Face-saving exits neutralise ill will


Terminating employment is increasingly risky for employers. Unfair dismissal applications are quick, cheap and easy to make. Added to this is the new field of adverse action applications, with the reverse onus on an employer to support a termination decision. Alongside this, termination is almost always taken personally and can create a strong drive for retribution against managers and employers. It’s a potent combination of firstly a wide variety of claims ex-employees can make, and secondly motivation.

The cost of defending claims can be significant in time, energy and money. And this is before you consider potential penalties imposed by a court, damages or harm to your organisation’s reputation.

As an alternative to one-sided dismissal, negotiating with an exiting employee and securing a release agreement can be a useful option for HR professionals to bear in mind.

It will only sometimes be suitable but when you need to do it, here are some steps to consider:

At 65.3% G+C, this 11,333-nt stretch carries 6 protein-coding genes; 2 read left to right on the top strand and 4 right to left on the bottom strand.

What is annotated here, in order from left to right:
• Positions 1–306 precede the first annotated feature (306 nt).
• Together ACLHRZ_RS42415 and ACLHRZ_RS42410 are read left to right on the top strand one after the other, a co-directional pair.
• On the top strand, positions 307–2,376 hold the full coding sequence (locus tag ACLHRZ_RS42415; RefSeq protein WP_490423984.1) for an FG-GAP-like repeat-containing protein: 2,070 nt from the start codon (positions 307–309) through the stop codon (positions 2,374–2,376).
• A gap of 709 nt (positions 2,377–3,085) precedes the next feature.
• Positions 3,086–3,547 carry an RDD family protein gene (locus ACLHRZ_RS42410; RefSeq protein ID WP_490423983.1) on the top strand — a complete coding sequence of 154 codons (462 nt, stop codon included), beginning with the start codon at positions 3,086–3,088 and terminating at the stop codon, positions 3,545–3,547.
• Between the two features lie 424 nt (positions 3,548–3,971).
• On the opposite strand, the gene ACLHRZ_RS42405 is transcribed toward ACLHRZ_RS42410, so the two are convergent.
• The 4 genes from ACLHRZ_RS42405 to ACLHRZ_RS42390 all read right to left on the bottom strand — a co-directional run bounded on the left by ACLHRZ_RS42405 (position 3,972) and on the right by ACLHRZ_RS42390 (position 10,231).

Identifying the right situation

If a good ongoing relationship is important, you may want employment to end on the best possible terms. A negotiated termination can provide this.

Performance issues can be difficult to establish and rely upon in unfair dismissal matters. You can reach a similar point after a misconduct investigation is completed without firm findings that misconduct has occurred. Regardless, you may have a strong indication that ongoing employment is not suitable. When this issue is raised with the person, often the feeling is pretty mutual. Those situations can also be good opportunities for a negotiated termination.